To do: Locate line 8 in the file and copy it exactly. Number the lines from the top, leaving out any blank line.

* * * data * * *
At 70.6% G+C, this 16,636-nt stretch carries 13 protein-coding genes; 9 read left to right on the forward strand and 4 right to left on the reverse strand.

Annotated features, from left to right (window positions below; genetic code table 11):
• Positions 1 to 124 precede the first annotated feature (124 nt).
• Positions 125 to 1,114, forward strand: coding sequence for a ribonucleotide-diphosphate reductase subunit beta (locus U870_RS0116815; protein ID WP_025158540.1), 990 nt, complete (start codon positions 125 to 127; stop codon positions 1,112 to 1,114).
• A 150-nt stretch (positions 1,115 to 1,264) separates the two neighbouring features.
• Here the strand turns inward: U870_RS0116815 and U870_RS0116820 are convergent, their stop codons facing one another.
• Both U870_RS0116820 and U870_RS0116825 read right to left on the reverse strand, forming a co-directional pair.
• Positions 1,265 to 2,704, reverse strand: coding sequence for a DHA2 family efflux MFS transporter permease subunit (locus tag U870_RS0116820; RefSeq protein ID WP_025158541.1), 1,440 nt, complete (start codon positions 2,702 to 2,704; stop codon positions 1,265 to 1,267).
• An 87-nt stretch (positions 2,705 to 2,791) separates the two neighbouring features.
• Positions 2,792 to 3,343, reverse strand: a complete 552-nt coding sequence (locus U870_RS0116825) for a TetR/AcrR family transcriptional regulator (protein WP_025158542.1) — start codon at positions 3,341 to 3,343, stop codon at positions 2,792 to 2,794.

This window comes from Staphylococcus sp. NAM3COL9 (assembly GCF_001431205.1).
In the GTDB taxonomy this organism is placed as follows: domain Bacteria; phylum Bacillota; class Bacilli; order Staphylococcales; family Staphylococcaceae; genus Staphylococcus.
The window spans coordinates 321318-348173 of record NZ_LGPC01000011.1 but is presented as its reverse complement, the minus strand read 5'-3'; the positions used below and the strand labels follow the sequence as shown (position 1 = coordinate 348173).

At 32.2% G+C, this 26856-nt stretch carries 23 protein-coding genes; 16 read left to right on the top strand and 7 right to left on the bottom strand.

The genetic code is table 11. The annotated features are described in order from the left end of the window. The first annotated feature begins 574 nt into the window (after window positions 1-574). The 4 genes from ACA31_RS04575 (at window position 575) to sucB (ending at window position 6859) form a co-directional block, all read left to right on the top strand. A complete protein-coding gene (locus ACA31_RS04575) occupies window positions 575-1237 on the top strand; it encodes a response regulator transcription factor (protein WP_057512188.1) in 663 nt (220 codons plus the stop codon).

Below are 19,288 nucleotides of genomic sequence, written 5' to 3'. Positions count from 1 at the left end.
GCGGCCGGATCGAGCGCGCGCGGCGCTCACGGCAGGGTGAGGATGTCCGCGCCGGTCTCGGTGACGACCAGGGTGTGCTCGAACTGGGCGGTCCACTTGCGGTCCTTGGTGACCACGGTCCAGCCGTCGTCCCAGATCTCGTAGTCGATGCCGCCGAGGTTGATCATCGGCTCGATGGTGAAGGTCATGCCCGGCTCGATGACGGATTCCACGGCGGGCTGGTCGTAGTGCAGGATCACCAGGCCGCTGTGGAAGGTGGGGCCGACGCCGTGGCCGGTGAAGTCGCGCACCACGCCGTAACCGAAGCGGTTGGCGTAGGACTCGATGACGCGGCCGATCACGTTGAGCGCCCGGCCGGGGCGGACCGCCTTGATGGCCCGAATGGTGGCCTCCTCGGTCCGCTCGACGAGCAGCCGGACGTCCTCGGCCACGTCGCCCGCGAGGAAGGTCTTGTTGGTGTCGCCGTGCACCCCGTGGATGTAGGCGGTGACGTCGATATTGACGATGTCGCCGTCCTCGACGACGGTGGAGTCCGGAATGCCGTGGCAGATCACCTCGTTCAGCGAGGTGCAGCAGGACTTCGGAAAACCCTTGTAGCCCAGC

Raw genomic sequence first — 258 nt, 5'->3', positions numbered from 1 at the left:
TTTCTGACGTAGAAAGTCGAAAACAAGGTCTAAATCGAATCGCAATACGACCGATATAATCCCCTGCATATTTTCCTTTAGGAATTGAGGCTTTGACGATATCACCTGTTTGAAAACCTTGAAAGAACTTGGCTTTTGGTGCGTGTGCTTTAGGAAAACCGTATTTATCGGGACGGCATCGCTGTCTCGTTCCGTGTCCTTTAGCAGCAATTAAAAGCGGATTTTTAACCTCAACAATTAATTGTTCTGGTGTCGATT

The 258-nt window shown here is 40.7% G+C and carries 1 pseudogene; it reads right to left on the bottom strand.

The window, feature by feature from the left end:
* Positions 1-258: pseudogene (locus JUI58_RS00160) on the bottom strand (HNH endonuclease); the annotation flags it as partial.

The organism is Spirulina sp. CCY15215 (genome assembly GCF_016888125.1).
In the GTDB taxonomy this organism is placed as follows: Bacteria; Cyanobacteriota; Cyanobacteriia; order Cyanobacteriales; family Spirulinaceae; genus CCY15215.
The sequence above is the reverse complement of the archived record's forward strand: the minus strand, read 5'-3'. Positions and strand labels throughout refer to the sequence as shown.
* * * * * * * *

• Positions 1,265 to 2,704, reverse strand: coding sequence for a DHA2 family efflux MFS transporter permease subunit (locus tag U870_RS0116820; RefSeq protein ID WP_025158541.1), 1,440 nt, complete (start codon positions 2,702 to 2,704; stop codon positions 1,265 to 1,267).